Passport

France to charge Pinochet officials

Almost 37 years after the violent coup that ushered Augusto Pinochet into power in Chile, France will charge fourteen officials from Pinochet’s administration with kidnapping, torturing, and murdering four French citizens — including the dictator’s predecessor, former president Salvador Allende. The ex-officials will be tried in absentia; thus the decision to prosecute primarily serves to ...

SINEAD LYNCH/AFP/Getty Images
SINEAD LYNCH/AFP/Getty Images

Almost 37 years after the violent coup that ushered Augusto Pinochet into power in Chile, France will charge fourteen officials from Pinochet’s administration with kidnapping, torturing, and murdering four French citizens — including the dictator’s predecessor, former president Salvador Allende. The ex-officials will be tried in absentia; thus the decision to prosecute primarily serves to make a symbolic statement: especially given the incomplete and somewhat invalidated indictment of Pinochet, the chief engineers of the state-sponsored violence in the 1970’s must be held accountable.  

Not only did Pinochet die before his sentence was delivered, but the man who brought him to justice, Spanish magistrate Baltazar Garzon, has recently been scrutinized, his career (in which he was lauded for prosecuting Pinochet and Osama bin Laden) undermined.  Arraigned for charges of unlawful abuses and harboring political motivations while investigating Spanish Civil War atrocities, Garzon is now effectively suspended from his judicial duties.

When the dictator died, many Chileans took to the streets to guzzle champagne, toss confetti, and wave their nation’s flag. Still, with Pinochet’s premature passing and the potentially imminent subversion of his prosecutor, many feel unsatisfied. For them, the convictions of his co-conspirators could constitute some closure — or even a similar cause for celebration.

Almost 37 years after the violent coup that ushered Augusto Pinochet into power in Chile, France will charge fourteen officials from Pinochet’s administration with kidnapping, torturing, and murdering four French citizens — including the dictator’s predecessor, former president Salvador Allende. The ex-officials will be tried in absentia; thus the decision to prosecute primarily serves to make a symbolic statement: especially given the incomplete and somewhat invalidated indictment of Pinochet, the chief engineers of the state-sponsored violence in the 1970’s must be held accountable.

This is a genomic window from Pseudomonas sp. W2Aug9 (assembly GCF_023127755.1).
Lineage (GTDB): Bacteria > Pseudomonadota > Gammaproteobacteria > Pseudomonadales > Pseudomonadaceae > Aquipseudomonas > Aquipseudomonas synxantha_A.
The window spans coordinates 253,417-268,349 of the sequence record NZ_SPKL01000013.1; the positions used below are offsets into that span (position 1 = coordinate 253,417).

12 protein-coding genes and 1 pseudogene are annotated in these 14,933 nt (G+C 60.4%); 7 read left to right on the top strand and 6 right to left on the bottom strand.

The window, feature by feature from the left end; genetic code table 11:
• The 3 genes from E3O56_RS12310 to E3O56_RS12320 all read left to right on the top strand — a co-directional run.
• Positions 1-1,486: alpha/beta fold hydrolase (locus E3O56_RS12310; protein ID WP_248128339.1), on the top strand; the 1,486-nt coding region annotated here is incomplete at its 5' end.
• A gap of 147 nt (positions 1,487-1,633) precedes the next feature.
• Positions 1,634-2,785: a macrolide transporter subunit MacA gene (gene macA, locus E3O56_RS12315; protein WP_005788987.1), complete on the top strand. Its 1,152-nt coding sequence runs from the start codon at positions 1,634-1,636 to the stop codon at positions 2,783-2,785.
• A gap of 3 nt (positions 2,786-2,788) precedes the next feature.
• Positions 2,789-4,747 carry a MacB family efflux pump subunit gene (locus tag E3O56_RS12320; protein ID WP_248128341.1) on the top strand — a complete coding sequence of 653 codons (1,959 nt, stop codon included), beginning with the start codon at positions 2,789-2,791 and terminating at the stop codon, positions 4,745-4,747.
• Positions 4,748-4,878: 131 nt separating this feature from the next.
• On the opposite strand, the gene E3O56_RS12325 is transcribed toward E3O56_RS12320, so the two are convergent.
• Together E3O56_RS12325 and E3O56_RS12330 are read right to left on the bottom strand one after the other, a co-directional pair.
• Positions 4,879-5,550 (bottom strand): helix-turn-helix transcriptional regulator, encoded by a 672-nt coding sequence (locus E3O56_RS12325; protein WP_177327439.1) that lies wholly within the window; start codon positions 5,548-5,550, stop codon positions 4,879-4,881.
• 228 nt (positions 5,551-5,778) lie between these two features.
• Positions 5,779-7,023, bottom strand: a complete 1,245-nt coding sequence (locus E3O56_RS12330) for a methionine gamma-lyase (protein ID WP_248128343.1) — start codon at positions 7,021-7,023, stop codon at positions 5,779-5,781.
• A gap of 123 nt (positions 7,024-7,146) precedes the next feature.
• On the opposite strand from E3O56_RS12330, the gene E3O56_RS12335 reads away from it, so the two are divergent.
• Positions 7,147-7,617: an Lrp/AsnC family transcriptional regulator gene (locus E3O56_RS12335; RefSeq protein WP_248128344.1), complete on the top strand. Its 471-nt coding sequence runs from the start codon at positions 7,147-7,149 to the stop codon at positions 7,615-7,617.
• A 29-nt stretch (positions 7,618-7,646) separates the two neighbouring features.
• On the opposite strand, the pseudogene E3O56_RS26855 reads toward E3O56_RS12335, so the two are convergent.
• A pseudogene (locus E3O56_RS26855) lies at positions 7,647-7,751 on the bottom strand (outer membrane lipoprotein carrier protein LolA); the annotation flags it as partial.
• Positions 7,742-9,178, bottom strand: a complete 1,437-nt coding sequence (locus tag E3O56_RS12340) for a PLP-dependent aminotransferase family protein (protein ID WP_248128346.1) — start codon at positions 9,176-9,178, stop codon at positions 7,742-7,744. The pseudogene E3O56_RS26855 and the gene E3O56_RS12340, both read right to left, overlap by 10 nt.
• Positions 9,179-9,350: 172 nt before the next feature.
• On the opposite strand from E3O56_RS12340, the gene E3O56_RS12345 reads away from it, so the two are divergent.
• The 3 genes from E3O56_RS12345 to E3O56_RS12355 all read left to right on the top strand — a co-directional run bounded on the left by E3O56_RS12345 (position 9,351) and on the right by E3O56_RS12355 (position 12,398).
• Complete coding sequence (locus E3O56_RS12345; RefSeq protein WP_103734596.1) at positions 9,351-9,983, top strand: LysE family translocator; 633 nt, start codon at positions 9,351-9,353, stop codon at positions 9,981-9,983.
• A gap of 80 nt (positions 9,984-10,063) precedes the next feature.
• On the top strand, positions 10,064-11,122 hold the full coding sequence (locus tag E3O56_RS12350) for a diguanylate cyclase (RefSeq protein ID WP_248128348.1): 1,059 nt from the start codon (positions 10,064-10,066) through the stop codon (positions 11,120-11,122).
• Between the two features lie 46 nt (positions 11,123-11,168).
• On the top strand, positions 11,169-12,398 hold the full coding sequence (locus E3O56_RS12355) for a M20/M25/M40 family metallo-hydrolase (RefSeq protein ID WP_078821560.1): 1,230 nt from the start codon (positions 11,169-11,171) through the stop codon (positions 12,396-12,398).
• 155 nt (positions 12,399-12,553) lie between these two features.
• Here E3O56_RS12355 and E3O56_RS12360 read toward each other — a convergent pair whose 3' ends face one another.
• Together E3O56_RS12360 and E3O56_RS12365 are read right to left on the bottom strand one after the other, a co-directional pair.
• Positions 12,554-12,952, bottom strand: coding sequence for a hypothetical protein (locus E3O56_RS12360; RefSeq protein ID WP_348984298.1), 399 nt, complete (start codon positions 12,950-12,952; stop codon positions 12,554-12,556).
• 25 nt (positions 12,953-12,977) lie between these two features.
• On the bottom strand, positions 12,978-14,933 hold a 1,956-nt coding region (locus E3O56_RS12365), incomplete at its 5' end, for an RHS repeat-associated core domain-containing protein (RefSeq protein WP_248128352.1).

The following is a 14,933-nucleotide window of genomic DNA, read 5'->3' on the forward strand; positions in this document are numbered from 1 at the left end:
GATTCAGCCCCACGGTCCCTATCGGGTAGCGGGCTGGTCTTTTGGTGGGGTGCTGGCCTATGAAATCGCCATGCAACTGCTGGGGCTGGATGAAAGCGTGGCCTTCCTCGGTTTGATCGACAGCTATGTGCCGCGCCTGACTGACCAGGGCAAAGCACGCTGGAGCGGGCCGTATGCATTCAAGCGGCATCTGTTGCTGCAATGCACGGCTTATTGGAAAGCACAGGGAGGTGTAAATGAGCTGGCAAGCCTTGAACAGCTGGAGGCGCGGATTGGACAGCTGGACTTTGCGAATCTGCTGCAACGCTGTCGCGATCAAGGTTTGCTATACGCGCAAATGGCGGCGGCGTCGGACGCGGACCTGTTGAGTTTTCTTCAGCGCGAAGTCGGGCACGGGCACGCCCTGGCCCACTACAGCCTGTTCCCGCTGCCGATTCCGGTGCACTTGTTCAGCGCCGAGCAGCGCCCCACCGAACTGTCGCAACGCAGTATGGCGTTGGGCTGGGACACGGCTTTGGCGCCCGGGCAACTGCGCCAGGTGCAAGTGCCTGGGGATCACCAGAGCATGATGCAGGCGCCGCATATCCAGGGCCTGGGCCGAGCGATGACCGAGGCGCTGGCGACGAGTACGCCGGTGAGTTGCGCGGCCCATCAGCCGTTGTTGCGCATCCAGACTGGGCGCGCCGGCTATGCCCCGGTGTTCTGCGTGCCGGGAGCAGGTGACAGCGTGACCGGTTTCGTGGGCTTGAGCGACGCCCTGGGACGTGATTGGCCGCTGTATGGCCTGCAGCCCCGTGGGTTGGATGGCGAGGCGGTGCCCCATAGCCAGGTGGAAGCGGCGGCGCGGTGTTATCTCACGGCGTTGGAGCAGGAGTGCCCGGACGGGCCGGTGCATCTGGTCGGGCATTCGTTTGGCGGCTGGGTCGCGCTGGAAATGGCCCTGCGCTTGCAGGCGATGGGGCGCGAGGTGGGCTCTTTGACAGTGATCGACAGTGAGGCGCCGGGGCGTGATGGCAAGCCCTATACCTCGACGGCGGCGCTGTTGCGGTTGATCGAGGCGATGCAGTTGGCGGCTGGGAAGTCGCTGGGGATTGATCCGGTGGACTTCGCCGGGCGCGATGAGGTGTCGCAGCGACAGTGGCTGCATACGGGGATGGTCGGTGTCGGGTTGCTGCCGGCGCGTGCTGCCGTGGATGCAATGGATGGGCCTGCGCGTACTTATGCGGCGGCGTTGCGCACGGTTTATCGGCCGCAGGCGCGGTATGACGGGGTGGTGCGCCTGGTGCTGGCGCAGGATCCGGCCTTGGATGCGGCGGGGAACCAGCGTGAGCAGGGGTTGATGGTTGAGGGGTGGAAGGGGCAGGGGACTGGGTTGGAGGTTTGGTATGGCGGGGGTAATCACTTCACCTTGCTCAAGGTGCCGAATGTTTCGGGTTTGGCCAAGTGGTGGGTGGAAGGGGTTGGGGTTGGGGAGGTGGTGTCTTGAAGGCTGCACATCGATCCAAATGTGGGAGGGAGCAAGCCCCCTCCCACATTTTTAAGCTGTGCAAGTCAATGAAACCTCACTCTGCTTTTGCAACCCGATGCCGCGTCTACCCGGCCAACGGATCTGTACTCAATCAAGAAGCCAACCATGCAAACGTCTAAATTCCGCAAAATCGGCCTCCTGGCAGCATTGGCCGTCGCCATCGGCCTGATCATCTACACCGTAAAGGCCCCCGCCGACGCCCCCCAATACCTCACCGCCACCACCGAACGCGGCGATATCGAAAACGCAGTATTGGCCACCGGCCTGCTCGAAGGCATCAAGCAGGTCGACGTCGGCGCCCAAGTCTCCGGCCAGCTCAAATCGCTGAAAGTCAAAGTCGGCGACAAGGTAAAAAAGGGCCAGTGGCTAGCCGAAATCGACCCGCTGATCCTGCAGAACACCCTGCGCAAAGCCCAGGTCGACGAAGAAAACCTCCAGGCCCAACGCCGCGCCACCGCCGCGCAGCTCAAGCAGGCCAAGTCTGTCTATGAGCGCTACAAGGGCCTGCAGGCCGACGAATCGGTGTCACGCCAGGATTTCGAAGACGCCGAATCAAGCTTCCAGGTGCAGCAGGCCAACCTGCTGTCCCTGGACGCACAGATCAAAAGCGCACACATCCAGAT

Not only did Pinochet die before his sentence was delivered, but the man who brought him to justice, Spanish magistrate Baltazar Garzon, has recently been scrutinized, his career (in which he was lauded for prosecuting Pinochet and Osama bin Laden) undermined.  Arraigned for charges of unlawful abuses and harboring political motivations while investigating Spanish Civil War atrocities, Garzon is now effectively suspended from his judicial duties.

When the dictator died, many Chileans took to the streets to guzzle champagne, toss confetti, and wave their nation’s flag. Still, with Pinochet’s premature passing and the potentially imminent subversion of his prosecutor, many feel unsatisfied. For them, the convictions of his co-conspirators could constitute some closure — or even a similar cause for celebration.

Sylvie Stein is an editorial researcher at Foreign Policy.